- Factors To Consider When Buying Floor Care Equipment
- Safety And Sustainability Are Important
Technology Continues To Evolve
Both in-house custodial managers and contract cleaners rely on a wide range of equipment to service disparate facilities and flooring. Although ride-on machines are best suited for wide aisles and large, open areas, such as those found in a warehouse or manufacturing facility, many buildings do not have the storage space or square footage to warrant the use of large equipment.
Doobin’s company uses both ride-on and stand-on equipment for facilities with large corridors, lobbies and open spaces, but favors a stand-on scrubber with an on-board charger because it “easily goes through most doorways.”
Ride-on and stand-on machines help reduce operator fatigue when cleaning large spaces. However, a high price tag and large size don’t make them a universal fit.
For example, Woodard uses a rider primarily in the 3-million-square-foot Health Sciences Building; however, the university is moving away from riders in favor of walk-behind units.
“We don’t have wide, long hallways, and the riders are a little intimidating for some of our custodians,” he says.
In fact, walk-behind autoscrubbers are a popular choice among BSCs and cleaning departments for a wide range of applications because they increase productivity and improve the cleanliness of floors.
For instance, Dumond uses a walk-behind autoscrubber to service medical facilities with ceramic tile floors and to clean the hallways at a university. And Bessert relies on a walk-behind autoscrubber for daily maintenance of marble floors in the rotunda of a courthouse.
Some facilities are downsizing floor equipment even further and investing in micro scrubbers for quick, efficient cleanup of spills and to access small, tight spaces. Bessert recently purchased a 15-inch micro scrubber to clean small clinic rooms in her public health buildings.
“The staff loves it,” she says. “Before that we were using microfiber mops, which do a good job, but they don’t reach dirt embedded in the grooves of the laminate wood flooring.”
Micro scrubbers also work great for emergency cleanup while occupants are still present.
“One floor challenge we address regularly is how to incorporate floor machines during the work day, especially in high-traffic areas,” says Doobin. “A small [micro scrubber] allows us to quickly clean up spills on hard floors during the day.”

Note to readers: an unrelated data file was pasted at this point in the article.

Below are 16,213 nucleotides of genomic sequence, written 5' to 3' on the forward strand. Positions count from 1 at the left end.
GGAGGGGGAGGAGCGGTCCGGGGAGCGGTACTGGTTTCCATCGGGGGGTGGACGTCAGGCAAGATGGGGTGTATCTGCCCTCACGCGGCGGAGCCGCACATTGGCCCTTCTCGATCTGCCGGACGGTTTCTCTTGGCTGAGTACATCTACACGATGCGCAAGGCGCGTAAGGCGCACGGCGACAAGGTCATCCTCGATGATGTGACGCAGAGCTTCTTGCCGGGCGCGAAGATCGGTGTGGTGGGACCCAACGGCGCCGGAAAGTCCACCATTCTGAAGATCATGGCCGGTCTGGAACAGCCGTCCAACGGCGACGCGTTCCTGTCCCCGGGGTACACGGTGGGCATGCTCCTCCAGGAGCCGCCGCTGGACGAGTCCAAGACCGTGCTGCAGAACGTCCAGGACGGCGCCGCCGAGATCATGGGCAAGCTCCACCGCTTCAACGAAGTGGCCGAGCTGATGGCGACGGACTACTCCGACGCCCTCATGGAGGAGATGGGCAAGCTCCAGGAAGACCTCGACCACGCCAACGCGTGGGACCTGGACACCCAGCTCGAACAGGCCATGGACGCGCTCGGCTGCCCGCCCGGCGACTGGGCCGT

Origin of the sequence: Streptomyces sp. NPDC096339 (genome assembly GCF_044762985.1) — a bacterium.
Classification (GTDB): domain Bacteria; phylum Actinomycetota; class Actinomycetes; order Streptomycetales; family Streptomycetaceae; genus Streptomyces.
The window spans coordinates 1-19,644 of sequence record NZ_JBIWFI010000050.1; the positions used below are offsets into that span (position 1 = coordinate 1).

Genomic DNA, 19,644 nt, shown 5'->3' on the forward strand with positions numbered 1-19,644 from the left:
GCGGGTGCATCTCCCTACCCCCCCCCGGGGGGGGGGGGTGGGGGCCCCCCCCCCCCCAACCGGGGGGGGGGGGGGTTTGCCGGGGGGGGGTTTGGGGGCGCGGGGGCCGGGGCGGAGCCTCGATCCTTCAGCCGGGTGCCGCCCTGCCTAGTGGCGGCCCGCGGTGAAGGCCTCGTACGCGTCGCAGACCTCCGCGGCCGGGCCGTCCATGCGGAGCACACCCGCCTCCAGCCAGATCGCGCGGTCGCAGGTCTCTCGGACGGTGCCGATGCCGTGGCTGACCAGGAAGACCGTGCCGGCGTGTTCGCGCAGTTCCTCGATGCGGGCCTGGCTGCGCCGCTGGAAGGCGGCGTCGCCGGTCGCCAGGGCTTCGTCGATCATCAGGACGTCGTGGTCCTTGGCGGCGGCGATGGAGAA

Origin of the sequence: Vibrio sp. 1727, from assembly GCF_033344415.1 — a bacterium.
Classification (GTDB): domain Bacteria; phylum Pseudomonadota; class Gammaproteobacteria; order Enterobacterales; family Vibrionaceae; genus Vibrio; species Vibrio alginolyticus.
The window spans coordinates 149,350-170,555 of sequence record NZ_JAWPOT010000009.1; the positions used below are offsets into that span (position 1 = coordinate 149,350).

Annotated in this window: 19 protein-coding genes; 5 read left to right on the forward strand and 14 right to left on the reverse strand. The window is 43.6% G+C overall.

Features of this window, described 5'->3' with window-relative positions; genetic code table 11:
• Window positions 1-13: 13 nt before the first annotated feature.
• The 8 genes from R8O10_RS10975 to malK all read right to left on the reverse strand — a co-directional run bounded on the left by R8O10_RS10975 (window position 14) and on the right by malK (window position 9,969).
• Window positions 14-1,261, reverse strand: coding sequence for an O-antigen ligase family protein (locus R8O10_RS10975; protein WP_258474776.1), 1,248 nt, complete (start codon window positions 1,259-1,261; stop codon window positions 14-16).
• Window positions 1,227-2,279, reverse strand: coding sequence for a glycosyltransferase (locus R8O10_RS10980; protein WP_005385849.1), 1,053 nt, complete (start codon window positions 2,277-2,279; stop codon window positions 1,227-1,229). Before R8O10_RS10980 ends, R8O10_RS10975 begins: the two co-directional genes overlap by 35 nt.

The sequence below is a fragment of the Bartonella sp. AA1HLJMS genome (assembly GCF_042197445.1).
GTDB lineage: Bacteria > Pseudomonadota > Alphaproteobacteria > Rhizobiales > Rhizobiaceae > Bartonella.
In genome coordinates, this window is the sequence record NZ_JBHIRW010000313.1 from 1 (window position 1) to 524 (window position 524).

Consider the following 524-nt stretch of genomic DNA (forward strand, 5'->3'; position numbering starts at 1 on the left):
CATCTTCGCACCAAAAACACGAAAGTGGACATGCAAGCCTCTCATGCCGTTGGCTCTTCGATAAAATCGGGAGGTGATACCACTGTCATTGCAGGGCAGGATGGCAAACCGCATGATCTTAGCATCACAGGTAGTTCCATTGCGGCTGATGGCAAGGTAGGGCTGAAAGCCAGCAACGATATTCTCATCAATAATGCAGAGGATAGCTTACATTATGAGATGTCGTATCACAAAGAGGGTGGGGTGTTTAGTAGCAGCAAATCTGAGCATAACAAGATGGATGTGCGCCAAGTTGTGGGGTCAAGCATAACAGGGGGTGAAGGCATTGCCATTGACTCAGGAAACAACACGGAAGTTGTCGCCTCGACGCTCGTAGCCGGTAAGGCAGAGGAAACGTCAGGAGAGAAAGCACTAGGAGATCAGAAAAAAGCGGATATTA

The Future Of Floor Care
As floor equipment continues to evolve, robotic cleaning machines are becoming a more viable option for facilities and contract cleaners to ease the burden of labor-intensive floor cleaning tasks. And while advisory board members still balk at the price tag, some say they have considered robotics — or might in the future as the technology advances and prices come down. They are also confident that robotics will aid custodians rather than replace them.
“We view artificial intelligence as supplementing our workforce, not replacing it,” says Doobin. “Some workers may be concerned about this type of technology taking jobs away, but we believe technology enables cleaners to focus on other tasks.”
Indeed, robotics will allow custodians time to complete tasks that are often neglected — and focus on work quality.
“The partnership between automation and people is only going to make our work faster and more efficient,” says Bernstein. “Right now, clients are reducing the scope of work they want us to accomplish; we’re vacuuming quarterly and dusting yearly. Robotics will bring the scope of work that clients want us to accomplish back to an acceptable level.”
While the success of robotics is still speculation for many facility managers and BSCs, Dumond has witnessed a robotic floor machine in action at a client’s semiconductor manufacturing facility — and the results were surprising.
“The company had billions of square feet, and they were using the machine to scrub the hallways,” he says. “Before that, we had three part-time employees using autoscrubbers. I wasn’t sure [the robot] would work, but it did.”
Kassandra Kania is a freelancer based in Charlotte, North Carolina. She is a frequent contributor to Sanitary Maintenance.
Safety And Sustainability Are Important
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